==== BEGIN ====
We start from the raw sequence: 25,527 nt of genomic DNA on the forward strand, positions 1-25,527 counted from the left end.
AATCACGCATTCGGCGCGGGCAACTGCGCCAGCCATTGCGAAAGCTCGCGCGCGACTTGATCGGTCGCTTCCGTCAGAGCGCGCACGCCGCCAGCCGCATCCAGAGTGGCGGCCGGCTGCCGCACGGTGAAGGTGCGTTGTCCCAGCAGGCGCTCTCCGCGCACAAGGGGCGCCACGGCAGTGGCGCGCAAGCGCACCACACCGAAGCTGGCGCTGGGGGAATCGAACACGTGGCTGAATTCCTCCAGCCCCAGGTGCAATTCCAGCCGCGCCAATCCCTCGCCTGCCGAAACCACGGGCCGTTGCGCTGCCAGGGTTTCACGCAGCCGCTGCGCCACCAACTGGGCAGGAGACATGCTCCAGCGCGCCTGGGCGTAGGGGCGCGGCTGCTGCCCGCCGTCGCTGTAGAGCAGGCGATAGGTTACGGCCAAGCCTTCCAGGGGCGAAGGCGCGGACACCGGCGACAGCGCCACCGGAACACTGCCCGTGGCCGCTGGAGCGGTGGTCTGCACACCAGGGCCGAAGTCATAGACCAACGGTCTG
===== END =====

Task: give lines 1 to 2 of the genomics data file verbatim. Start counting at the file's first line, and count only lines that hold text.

We start from the raw sequence: 25,527 nt of genomic DNA on the forward strand, positions 1-25,527 counted from the left end.
AATCACGCATTCGGCGCGGGCAACTGCGCCAGCCATTGCGAAAGCTCGCGCGCGACTTGATCGGTCGCTTCCGTCAGAGCGCGCACGCCGCCAGCCGCATCCAGAGTGGCGGCCGGCTGCCGCACGGTGAAGGTGCGTTGTCCCAGCAGGCGCTCTCCGCGCACAAGGGGCGCCACGGCAGTGGCGCGCAAGCGCACCACACCGAAGCTGGCGCTGGGGGAATCGAACACGTGGCTGAATTCCTCCAGCCCCAGGTGCAATTCCAGCCGCGCCAATCCCTCGCCTGCCGAAACCACGGGCCGTTGCGCTGCCAGGGTTTCACGCAGCCGCTGCGCCACCAACTGGGCAGGAGACATGCTCCAGCGCGCCTGGGCGTAGGGGCGCGGCTGCTGCCCGCCGTCGCTGTAGAGCAGGCGATAGGTTACGGCCAAGCCTTCCAGGGGCGAAGGCGCGGACACCGGCGACAGCGCCACCGGAACACTGCCCGTGGCCGCTGGAGCGGTGGTCTGCACACCAGGGCCGAAGTCATAGACCAACGGTCTG